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This bread recipe has replaced my need for store bought bread!  It’s so easy and can be done in an afternoon with about half an hour of actual work.  I adapted it from Meghan Monahan’s Honey Wheat Bread recipe at http://allrecipes.com//Recipe/honey-wheat-bread-ii/Detail.aspx.  I changed All-Purpose Flour to Bread Flour.  The bread flour makes the deliciously chewy quality of bread.

I recommend using Trader Joe’s Whole Wheat Flour and King Arthur Bread Flour. 

Yield: 2 loaves

Ingredients:

2 cups warm water (110 degrees F/45 degrees C)

1 tablespoon active dry yeast

1/3 cup honey

1 teaspoon salt

1/3 cup vegetable oil

2 cups whole wheat flour

4 1/3 cups bread flour

Directions:

Dissolve yeast in warm water.  Add honey and stir well.  Mix in whole wheat flour, salt, and vegetable oil.  Work bread flour in gradually.  Turn dough out onto a lightly floured surface and knead for about 15 minutes.  When dough is smooth and elastic, place it in a well oiled bowl.  Turn it several times in the bowl to coat the surface of the dough and cover with a damp cloth.  Let rise in a warm place until doubled in bulk, about 45 minutes.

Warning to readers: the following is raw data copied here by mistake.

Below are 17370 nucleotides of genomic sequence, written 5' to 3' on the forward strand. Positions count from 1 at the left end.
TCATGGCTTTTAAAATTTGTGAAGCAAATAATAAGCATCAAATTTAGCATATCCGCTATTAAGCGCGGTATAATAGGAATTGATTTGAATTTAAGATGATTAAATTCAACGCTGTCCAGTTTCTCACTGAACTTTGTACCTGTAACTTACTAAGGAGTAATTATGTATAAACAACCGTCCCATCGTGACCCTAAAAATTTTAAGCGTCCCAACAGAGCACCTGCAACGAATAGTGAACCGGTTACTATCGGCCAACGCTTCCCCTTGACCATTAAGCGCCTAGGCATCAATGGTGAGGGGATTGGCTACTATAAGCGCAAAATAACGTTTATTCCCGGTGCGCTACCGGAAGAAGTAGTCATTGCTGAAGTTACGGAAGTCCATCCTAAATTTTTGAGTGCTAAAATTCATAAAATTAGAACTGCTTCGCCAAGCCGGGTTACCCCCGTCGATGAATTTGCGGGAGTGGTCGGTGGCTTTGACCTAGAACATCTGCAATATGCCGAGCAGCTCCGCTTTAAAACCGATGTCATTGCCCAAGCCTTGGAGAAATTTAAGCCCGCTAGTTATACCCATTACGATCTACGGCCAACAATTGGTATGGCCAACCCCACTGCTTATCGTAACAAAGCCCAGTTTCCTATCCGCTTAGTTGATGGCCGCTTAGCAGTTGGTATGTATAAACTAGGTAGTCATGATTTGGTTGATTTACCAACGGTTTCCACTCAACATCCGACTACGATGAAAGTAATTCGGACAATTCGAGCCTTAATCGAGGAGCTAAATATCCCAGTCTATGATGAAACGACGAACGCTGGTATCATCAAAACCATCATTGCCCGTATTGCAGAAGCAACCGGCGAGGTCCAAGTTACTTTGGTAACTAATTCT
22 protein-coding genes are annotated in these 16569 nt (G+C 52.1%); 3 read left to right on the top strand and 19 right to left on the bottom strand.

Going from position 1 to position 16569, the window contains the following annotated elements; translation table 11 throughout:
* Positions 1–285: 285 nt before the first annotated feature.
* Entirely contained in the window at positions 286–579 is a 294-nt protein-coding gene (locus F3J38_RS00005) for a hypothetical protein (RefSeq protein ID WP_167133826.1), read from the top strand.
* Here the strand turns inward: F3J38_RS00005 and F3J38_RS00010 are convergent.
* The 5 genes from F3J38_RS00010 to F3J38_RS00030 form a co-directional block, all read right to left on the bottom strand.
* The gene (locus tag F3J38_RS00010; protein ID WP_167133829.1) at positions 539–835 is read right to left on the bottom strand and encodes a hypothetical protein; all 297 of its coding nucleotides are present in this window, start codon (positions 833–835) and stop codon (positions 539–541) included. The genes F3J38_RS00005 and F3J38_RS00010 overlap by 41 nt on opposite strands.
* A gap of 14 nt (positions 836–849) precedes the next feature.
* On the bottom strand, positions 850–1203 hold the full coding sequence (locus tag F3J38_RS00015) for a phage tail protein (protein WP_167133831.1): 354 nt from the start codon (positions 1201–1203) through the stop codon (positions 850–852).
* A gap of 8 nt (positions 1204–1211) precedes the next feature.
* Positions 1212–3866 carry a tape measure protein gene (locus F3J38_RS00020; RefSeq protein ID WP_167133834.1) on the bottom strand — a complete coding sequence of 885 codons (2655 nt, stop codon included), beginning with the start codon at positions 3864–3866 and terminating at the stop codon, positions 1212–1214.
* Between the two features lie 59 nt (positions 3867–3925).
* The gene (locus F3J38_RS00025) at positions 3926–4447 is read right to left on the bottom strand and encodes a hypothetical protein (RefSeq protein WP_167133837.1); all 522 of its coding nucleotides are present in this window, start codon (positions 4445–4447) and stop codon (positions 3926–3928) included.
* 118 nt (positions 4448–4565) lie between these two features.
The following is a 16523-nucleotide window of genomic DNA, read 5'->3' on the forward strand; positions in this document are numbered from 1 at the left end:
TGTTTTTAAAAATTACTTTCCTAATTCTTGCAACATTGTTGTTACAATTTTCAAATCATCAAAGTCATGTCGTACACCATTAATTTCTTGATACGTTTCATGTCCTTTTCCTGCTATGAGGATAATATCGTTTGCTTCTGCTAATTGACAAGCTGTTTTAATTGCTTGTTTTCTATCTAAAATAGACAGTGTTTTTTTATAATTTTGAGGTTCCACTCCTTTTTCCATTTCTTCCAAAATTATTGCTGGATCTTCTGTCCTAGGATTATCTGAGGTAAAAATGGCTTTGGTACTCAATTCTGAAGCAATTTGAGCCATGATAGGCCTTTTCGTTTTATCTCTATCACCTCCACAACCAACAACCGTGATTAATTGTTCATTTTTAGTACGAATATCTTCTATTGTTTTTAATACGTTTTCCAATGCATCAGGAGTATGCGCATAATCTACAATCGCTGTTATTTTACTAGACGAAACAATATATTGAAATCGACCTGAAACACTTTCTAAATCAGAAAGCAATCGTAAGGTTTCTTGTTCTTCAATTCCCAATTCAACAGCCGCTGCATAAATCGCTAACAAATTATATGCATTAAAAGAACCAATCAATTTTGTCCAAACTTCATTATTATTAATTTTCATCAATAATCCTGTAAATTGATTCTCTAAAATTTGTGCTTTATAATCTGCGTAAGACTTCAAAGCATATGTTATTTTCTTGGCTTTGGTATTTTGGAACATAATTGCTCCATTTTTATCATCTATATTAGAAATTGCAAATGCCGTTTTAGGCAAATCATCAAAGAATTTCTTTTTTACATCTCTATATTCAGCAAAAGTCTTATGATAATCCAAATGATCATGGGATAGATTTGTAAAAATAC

Punch down the dough.  Shape into two loaves and place into two well greased 9 x 5 inch loaf pans.  Allow to rise until dough is 1 to 1 ½ inches about pans, 30 to 45 minutes.

Bake at 375 degrees F for 25 to 30 minutes.

Place bread onto a cooling rack.  Do not cut into bread until it has fully cooled.  Freeze one loaf and save for later.

How to know when you are done kneading:

When you can stretch a small piece of the dough into a very thin, translucent rectangle without tearing it, you are done kneading.  If you knead the dough by hand, you cannot knead it too much, so just keep going!  Also, when the dough is done, it will be smooth and when you press it slightly with your finger, it will bounce back.  For more information, go to http://www.wikihow.com/Knead-Dough and http://www.make-your-own-bread.com/kneading.html.

How to know when your bread is done:

Your bread should slide out of the pan on its own when it is turned upside down.  The bottom will be hard to the touch.

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